- Neurocognitive safety
Studies of SSRIs in patients with major psychiatric disorders prove that SSRIs are potentially associated with certain neurocognitive adverse effects such as anxiety, akathisia, hypomania, changes in mood, or suicidal thought. However, there is no study on the effects of SSRIs in men with PE. McMahon’s study in 2012 showed that dapoxetine has no effect on mood and is not associated with anxiety or suicidality.
- Withdrawal syndrome
The incidence of antidepressant discontinuation syndrome symptoms in men using dapoxetine to treat premature ejaculation has been described by reviewers as low or no different from the incidence of such symptoms in men withdrawn from placebo treatment. The lack of chronic serotonergic stimulation with on-demand dapoxetine minimizes the potentiation action of serotonin at synaptic cleft, thus decreasing the risk of DESS.
Currently very few methods are used to synthesize (S)-dapoxetine. This novel approach consists of only six steps in which three main steps are shown above. The initial reactant is trans-cinnamyl alcohol which is commercial available. Sharpless asymmetric epoxidation and Mitsunobu reaction have been used to produce expected (S)-dapoxetine. The overall yield is 35%. This method is considered a good choice compare to the known methods due to high yield and easily obtainable reactants.
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Dapoxetine was created by Eli Lilly and in phase I clinical trial as an antidepressant. However, It never worked out well as a medication for the treatment of depression and was shelved for a while before subsequently developed to treat PE. In December 2003, Eli Lilly sold patent of dapoxetine to Pharmaceutical Product Development (PPD) for 65 million US dollars in cash. Eli Lilly may also receive royalties payment from PPD if the sale exceeds certain amount.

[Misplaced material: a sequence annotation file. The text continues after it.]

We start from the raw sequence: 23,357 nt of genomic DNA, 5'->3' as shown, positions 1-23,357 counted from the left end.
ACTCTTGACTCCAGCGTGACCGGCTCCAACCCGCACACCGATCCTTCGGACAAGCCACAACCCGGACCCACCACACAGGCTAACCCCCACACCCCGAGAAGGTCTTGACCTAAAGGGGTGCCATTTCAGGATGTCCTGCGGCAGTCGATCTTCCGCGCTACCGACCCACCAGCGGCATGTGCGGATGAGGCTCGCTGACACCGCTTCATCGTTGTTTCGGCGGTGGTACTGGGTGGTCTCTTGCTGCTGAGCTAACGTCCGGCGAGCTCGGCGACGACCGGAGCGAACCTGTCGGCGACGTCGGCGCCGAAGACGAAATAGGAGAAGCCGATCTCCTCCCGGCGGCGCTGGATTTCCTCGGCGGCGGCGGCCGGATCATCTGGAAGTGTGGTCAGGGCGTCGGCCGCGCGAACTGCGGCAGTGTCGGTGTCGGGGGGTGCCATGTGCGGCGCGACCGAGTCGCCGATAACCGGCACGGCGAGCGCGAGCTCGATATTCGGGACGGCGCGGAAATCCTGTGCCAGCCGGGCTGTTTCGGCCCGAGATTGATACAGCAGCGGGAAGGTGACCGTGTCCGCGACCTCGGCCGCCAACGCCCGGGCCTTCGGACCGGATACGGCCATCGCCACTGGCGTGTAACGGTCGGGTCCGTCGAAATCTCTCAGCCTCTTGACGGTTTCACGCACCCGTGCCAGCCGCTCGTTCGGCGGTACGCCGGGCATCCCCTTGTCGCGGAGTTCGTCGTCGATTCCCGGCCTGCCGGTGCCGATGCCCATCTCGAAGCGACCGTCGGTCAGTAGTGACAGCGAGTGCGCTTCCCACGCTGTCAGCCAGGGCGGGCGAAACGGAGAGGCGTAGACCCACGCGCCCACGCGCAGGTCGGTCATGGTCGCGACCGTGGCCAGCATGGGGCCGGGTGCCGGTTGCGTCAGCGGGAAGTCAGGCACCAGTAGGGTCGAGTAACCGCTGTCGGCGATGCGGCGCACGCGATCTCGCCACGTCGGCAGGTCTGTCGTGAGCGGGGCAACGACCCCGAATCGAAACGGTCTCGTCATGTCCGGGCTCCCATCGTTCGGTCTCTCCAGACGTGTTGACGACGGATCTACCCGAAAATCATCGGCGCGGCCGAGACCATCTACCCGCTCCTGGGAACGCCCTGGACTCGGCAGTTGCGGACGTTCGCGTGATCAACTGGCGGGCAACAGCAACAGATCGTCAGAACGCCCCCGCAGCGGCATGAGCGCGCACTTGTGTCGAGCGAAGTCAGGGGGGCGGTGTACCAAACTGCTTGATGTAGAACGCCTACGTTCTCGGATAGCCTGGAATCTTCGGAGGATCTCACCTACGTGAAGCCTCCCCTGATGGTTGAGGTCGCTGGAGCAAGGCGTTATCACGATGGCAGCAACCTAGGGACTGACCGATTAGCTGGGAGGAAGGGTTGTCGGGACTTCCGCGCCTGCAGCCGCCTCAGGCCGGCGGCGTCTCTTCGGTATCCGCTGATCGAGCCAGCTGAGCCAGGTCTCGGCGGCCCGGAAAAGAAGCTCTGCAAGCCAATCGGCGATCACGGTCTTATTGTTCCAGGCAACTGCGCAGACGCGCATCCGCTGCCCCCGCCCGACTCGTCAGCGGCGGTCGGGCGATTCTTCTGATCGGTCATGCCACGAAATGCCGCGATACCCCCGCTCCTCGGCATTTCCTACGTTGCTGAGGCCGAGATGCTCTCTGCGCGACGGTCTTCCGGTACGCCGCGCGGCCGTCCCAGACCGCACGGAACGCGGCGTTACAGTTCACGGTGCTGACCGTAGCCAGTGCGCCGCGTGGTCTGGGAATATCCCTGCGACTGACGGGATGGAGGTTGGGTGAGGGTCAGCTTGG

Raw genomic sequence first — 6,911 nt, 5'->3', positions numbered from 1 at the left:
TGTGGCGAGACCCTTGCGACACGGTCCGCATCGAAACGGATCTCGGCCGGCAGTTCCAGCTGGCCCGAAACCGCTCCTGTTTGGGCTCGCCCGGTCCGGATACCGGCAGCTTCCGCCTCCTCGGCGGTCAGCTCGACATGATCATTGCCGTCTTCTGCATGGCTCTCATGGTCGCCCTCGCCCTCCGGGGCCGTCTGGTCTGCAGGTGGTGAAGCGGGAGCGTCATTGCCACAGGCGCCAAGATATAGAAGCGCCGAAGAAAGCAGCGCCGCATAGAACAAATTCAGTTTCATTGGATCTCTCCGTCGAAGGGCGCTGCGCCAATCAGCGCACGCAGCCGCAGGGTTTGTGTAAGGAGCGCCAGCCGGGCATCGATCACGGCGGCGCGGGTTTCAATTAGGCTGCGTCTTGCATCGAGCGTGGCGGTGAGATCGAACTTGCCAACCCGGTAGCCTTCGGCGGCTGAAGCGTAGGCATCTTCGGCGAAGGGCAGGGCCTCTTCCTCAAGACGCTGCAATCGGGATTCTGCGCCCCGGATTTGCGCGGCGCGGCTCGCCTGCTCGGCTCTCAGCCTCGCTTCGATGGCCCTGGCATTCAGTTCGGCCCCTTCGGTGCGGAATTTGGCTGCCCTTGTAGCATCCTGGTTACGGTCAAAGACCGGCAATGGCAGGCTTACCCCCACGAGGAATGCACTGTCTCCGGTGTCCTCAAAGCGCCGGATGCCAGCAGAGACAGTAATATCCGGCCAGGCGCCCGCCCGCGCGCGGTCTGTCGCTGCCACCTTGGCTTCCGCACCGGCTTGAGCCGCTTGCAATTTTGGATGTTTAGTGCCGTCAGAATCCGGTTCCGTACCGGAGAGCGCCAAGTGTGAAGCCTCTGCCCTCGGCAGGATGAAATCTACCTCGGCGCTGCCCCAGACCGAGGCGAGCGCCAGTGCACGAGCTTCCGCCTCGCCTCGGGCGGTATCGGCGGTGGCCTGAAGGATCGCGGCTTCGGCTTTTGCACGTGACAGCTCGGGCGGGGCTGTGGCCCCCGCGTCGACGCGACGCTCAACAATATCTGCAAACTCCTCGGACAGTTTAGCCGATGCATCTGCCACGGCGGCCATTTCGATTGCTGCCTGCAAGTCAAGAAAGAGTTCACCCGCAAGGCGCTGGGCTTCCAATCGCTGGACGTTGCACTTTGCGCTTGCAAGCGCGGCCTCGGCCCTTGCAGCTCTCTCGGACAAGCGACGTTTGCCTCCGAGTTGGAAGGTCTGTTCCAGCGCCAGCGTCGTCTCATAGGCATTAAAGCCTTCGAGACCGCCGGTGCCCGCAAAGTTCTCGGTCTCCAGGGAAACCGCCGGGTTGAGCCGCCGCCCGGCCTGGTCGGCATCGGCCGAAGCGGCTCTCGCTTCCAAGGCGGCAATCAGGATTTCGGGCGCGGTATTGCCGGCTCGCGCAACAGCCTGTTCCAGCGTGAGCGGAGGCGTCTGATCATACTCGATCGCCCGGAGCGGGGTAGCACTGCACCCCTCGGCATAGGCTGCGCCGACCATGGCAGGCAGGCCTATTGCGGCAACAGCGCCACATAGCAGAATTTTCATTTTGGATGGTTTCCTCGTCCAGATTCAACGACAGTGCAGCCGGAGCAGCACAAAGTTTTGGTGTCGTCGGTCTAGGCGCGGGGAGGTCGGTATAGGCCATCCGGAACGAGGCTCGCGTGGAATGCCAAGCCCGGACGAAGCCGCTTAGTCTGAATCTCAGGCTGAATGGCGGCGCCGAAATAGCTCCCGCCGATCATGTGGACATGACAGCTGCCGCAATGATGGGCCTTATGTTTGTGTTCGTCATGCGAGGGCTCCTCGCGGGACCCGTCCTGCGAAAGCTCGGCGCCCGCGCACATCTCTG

ALZA is the current owner of dapoxetine. However, PPD will receive milestone payment and drug royalties from ALZA. If approved, dapoxetine will be marketed in the US by Ortho McNeil pharmaceutical, Inc. Ortho McNeil as well as Janssen-Ortho Inc, or Janssen-Cilag are all units of Johnson & Johnson. As at 2005, Dapoxetine was in phase III clinical trials, pending review by the Federal Drug Administration (FDA).
Dapoxetine has been marketed and approved in more than 50 countries. Dapoxetine has been approved in Italy, Spain, Mexico, South Korea, and New Zealand in 2009 and 2010; marketed in Sweden, Austria, Germany, Finland, Spain, Portugal, and Italy. It has also been approved in France, Russia, Malaysia, Philippines, Argentina, and Uruguay.
Dapoxetine is sold under a variety of brand names including Dumax, Duratia, Joybox, Kutub, Lejam, Longride Pentenal-30, Priligy, Sustinex, Ever Long, Joytab, Westoxetin,Primaxetin (Примаксетин) in Russia and Exirect (in Iran).
- "Russian State Register of Medicines. Priligy (dapoxetine) Film-coated Tablets, for Oral Use. Full Prescribing Information" (in Russian). 25 July 2013. Retrieved 11 August 2016.
- Dresser, M. J.; Desai, D.; Gidwani, S.; Seftel, A. D. & Modi, N. B. (2006). "Dapoxetine, a novel treatment for premature ejaculation, does not have pharmacokinetic interactions with phosphodiesterase-5 inhibitors". International Journal of Impotence Research. 18 (1): 104–110. doi:10.1038/Sj.Ijir.3901420.
- McMahon, CG (Oct 2012). "Dapoxetine: a new option in the medical management of premature ejaculation". Therapeutic advances in urology. 4 (5): 233–51. doi:10.1177/1756287212453866. PMC 3441133. PMID 23024705.
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- ‹See Tfd›(in French) (2013) « Éjaculation précoce : pas de dapoxétine » http://www.prescrire.org/fr/3/31/48533/0/NewsDetails.aspx
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- Jhanjee, A.; Kumar, P.; Bhatia, M. S.; Srivastava, S. (2011). "Dapoxetine-A Novel Drug for Premature Ejaculation". Delhi Psychiatry Journal. 14 (1): 5.
- Modi, N. B.; Dresser, M.; Desai, D.; Jazrawi, R. P. (2005). "Dapoxetine for the treatment of premature ejaculation: Lack of interaction with ethanol". Journal of Urology. 173 (4): 239–239.
- Gengo, P. J.; View, M.; Giuliano, F.; McKenna, K. E.; Chester, A.; Lovenberg, T.; Gupta, S. K. (2005). "Monoaminergic transporter binding and inhibition profile of dapoxetine, a medication for the treatment of premature ejaculation". Journal of Urology. 173 (4): 239–239.